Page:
Appellant argues that because respondent’s expert “could not say whether or not the skid marks [at the scene] were due to the [respondent’s] truck,” it was error for the district court to allow his testimony regarding “the speed of [the] vehicle based upon that ‘unlinked’ track.” Essentially, appellant is arguing that there was a lack of foundation for respondent’s expert’s opinion, and, therefore, his opinion should not have reached the jury.
The supreme court has stated that, “in view of
the importance normally accorded scientific training and knowledge by a jury,
this court has consistently preferred eyewitness testimony and has allowed
expert testimony on speed only where such eyewitness testimony is nonexistent
or of little aid to the jury in resolving the issue.” Bohach
v. Thompson, 307
(1) whether there exist sufficient factual data to assure a reasonably complete and accurate reconstruction of the accident without indulging in speculation; and
(2) more importantly, whether such opinion testimony will assist the triers of fact.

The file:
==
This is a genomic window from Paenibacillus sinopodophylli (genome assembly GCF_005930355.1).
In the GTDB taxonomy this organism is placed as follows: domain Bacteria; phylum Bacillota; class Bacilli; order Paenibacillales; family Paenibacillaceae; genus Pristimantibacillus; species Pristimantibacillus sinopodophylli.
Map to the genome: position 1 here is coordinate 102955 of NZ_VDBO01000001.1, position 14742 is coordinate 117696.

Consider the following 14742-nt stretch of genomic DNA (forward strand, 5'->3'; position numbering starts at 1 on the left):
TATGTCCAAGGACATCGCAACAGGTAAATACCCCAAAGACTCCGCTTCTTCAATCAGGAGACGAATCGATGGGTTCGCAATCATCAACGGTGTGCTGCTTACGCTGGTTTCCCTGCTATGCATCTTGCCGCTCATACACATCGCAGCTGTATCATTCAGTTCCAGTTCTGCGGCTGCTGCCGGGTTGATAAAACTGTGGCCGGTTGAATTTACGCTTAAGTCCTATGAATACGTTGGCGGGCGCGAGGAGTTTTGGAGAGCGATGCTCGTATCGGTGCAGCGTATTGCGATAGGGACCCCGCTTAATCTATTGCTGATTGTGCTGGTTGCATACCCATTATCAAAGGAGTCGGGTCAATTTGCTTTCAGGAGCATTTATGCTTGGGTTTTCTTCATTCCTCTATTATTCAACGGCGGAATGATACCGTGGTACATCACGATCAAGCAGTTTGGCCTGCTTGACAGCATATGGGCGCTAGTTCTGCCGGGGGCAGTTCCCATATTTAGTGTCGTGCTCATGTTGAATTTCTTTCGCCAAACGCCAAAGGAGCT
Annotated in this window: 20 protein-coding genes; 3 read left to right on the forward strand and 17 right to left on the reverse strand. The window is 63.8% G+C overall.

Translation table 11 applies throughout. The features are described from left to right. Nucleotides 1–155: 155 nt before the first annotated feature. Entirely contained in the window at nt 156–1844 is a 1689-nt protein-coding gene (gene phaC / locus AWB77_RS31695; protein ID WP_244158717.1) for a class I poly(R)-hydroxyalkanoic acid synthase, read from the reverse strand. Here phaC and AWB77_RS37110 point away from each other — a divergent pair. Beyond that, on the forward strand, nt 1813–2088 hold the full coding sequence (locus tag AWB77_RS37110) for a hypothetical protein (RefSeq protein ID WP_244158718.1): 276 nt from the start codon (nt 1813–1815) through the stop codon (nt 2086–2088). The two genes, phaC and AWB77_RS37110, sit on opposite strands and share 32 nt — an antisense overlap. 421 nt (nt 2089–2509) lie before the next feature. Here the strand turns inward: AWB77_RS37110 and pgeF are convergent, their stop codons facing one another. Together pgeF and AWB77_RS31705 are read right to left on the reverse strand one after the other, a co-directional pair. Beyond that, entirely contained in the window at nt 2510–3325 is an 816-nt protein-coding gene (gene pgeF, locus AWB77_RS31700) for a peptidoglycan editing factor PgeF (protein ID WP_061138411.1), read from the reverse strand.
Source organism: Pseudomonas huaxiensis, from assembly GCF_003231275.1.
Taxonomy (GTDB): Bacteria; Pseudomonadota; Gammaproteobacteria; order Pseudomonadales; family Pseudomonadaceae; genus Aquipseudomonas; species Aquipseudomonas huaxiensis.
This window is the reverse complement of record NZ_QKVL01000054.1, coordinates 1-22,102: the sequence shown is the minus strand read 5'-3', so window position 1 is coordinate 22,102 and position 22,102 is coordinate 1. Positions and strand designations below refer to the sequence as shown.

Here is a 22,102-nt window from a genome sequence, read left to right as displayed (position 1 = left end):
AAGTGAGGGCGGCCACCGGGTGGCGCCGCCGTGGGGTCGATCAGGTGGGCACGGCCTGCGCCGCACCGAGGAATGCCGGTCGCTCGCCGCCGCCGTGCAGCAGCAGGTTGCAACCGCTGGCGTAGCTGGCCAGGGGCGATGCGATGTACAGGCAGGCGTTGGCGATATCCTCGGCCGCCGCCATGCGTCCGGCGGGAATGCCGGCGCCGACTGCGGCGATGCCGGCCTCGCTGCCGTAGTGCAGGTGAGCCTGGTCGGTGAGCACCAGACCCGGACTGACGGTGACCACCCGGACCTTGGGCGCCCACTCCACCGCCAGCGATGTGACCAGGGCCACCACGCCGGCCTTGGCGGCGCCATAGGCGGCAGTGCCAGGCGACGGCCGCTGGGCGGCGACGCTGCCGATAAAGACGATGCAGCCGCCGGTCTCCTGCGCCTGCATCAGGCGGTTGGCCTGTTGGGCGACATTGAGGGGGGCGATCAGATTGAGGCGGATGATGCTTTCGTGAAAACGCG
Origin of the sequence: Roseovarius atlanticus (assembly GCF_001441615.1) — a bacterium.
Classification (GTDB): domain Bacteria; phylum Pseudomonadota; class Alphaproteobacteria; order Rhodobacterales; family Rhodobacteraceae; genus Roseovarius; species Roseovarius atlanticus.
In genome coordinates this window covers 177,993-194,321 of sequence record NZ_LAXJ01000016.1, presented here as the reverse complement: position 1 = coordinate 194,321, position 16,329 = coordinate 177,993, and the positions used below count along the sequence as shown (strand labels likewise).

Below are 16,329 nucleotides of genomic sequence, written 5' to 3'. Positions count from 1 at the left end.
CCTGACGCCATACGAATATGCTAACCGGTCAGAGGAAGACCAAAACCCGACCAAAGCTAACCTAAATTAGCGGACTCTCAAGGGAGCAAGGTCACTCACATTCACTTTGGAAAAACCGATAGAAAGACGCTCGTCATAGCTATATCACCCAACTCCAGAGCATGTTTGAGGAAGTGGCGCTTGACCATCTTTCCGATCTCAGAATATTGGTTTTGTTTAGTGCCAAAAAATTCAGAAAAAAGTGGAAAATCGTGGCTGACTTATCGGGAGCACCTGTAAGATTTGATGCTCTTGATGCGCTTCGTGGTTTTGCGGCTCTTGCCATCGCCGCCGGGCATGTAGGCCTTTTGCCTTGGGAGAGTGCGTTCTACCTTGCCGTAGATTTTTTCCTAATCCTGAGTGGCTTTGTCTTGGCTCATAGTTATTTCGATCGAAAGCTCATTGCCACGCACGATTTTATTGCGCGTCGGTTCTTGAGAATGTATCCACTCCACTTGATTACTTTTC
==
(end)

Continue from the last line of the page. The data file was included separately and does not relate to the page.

Lemieux v. Bishop, 296
trial, respondent testified that he was traveling “between 25 and 30 miles per
hour” prior to the accident. No other
witnesses had first-hand knowledge of respondent’s speed. Appellant’s brother-in-law, Ralph Boecker,
testified that he went to the scene of the accident the next day and saw one
skid mark. On direct examination,
Boecker stated that he measured the skid mark and that it “measured at 33
feet.” During cross-examination, Boecker
testified that he put white paint on the road in order to measure the skid
mark, he took pictures of it, and that he “was amazed at the length of the skid
mark.” Based on this record, the
testimony as to speed was somewhat sketchy and subjective, and, thus, it was
within the trial court’s discretion to rule that expert testimony as to the
speed respondent was traveling was appropriate and helpful to the jury. See